What can freeze a human being on the spot, erase the memory of every plan, cause a heart attack, and possibly dirty your pants as well? Fear.
You’ll notice it’s a four-letter word and should be treated as such. It is insidious, diabolical, sneaky and can really turn rock-solid men or women into melting marshmallows.
Managing the Overload
The emotion of fear is complex, but is usually the result of some sort of sensory overload - something you see, hear, feel, even imagine- that sets off a string of involuntary responses in your body. You can learn to identify it and manage it some, but you cannot control it unless you eliminate the source of the fear and thus the fear altogether.
There are different levels of fear as well, from low-level anxiety to all-out panic attacks. Your body has different levels of involuntary responses to each.
It can be very helpful to know what your body is doing while you’re going through such episodes, so that you can plan ahead to be prepared in the midst of anything. For the purposes of this article - keeping yourself alive in a survival situation- we’re going to focus on a genuine, heart-stopping event of fear - like a terrorist attack or a wild animal attack.
Events that you hope to never encounter, but when you do, you *will* be afraid. It is important to realize that all human beings are susceptible to fear and it’s okay. God designed our bodies with responses to keep us alive. But these same responses, if we’re not aware of them and educated, can create a survival dilemma.
So let’s look at what happens in our bodies when the grizzly bear charges and think through what we can do to best maximize our survival potential in light of these phenomena.
Here's what goes on in your body and mind - when the panic button goes off.
Enter grizzly bear. When we worked at the wilderness school someone had the bright idea to show the boys a video of grizzly attack survivors, where they recreated each scenario. It was horrible.
You’ve been toasting marshmallows and have no idea you’ve been observed and zoned in upon. When you finally realize it, it’s too late to avoid the inevitable. So what do you do? Right away you will have a racing heart rate.
According to Cody Lundin in his book, 98.6, The Art of Keeping Your A-- Alive, “ the sympathetic nervous system (SNS) goes hog-wild by immediately releasing tons of stress hormones- called adrenaline or epinephrine- into the circulatory system.” This is a reflex. You can’t control it.
He goes on, “The chemical cocktail is the basis for the body’s fight-or-flight- mechanism and is characterized by several factors including an increased heart rate (from 70 beats per minute to more than 200 in less than one second), increased cardiac output, higher blood pressure, and increased blood sugar.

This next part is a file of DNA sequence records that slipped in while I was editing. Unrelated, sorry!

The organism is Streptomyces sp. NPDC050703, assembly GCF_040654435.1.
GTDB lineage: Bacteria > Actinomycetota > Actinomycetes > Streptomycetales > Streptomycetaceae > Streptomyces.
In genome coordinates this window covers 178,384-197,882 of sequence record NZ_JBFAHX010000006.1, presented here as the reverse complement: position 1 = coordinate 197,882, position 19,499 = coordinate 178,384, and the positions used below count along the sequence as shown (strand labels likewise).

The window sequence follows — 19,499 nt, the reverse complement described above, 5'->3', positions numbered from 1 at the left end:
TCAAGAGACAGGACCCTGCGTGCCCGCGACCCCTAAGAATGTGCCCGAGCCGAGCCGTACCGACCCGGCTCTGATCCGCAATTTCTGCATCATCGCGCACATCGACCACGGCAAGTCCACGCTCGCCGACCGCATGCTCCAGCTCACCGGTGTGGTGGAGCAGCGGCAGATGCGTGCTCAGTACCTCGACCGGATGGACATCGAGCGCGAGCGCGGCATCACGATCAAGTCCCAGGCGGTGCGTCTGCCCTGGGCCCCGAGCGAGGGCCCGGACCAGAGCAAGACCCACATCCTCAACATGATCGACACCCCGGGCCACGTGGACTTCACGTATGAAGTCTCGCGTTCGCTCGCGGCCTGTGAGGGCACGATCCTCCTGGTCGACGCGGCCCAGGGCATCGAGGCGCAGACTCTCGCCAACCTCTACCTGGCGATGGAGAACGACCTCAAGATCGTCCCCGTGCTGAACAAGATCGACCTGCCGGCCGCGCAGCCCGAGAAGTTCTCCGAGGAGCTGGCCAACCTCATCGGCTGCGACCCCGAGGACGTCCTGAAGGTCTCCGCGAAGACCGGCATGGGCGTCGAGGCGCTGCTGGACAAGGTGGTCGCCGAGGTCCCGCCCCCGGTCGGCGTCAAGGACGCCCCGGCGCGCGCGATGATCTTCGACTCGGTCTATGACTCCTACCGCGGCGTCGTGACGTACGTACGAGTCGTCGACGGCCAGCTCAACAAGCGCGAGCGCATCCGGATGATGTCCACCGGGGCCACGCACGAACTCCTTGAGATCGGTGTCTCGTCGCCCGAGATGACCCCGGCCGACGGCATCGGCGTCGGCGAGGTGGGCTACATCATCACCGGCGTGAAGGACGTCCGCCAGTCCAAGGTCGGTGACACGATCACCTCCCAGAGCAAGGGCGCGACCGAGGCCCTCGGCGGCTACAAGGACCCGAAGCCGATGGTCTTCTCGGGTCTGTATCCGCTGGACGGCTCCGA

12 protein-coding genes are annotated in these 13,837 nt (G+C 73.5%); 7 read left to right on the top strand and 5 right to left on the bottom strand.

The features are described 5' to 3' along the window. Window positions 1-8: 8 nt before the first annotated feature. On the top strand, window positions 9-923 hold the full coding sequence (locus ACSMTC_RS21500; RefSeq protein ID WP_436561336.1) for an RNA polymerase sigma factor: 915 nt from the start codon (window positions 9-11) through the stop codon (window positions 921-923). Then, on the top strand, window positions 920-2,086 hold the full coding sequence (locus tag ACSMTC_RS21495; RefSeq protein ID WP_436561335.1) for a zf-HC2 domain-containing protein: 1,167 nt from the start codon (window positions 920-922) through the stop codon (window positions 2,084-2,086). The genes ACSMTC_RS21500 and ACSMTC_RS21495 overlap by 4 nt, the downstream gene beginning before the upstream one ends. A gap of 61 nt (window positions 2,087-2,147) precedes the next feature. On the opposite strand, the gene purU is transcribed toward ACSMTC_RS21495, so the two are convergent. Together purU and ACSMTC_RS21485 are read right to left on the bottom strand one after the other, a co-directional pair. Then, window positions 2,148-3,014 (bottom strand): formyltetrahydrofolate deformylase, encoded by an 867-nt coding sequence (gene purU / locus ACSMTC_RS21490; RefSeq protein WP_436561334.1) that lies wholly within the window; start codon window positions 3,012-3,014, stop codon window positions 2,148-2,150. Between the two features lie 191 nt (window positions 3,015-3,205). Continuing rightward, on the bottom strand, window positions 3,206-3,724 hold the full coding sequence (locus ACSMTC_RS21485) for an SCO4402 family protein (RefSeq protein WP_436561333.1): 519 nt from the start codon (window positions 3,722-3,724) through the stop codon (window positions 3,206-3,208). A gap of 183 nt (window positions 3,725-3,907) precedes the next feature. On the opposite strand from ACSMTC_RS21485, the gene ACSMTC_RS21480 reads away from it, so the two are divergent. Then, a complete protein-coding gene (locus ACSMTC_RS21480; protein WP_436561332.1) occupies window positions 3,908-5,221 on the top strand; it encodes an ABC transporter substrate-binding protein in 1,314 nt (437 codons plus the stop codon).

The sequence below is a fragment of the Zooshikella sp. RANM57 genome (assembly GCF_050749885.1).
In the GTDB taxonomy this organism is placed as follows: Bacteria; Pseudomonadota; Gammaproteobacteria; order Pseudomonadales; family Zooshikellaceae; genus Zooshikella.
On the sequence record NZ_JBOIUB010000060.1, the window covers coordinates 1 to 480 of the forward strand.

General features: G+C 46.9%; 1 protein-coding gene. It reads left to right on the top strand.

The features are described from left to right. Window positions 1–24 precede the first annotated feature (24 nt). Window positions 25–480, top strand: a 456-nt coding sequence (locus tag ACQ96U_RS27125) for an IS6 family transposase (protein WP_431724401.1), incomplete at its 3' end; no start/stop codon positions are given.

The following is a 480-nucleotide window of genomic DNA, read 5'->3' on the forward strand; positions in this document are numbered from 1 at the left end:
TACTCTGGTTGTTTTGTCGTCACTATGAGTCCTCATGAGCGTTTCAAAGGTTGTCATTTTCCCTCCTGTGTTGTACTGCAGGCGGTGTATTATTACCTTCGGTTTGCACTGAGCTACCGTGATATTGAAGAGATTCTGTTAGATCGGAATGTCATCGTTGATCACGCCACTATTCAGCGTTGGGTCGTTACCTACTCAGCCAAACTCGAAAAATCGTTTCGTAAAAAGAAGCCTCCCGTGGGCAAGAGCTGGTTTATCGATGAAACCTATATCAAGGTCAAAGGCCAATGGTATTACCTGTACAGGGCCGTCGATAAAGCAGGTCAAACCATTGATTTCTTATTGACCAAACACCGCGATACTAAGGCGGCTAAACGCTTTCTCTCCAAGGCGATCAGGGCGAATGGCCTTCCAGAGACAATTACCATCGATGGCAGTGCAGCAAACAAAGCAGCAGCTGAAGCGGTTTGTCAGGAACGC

Blood is diverted from organs to the larger muscle groups, resulting in increased strength capabilities and enhanced gross motor skills while the breathing rate accelerates, thereby transporting greater amounts of oxygen to the newly recruited muscle fibers.
At the same time, sweating increases to cool the muscles. Minor blood vessels in the arms and legs constrict to reduce bleeding from potential injuries, digestion ceases, and muscle tremors take over. The pupils dilate, reducing depth perception, while axillary muscle performance takes a nosedive, creating blurred vision. And, as if this isn’t enough, the field of sight narrows, producing tunnel vision.
Wowza~ So if you wind up outdoors faced with a grizzly bear, you better have thought out a plan of action beforehand, wouldn’t you say? You can’t see well, your judgement is impaired, your circulatory system could be messing with your core body temperature, putting you at risk, and you have no fine or complex motor skills. One thing he adds later, is that you also lose parasympathetic nerve system control - read: bowel control. Down in those war trenches it got pretty nasty... So...if you are going into grizzly territory, what I’ve concluded is that you need a weapon that uses gross motor skills and is s.i.m.p.l.e. on or near your person at all times!
Again, if you have a revolver you can’t get to because it’s got a complicated holster clip (fine motor skills) - you are going to be in trouble.
Think through all of your gear in your pack. What kind of fire starter/s do you have packed? Things that need fine motor skills to get a fire going? How about your shelter? Complicated or simple? Always consider the worst-case scenario and using these facts about your body in crisis, plan for survival! We highly recommend Cody’s book for a much more in-depth treatment of this subject.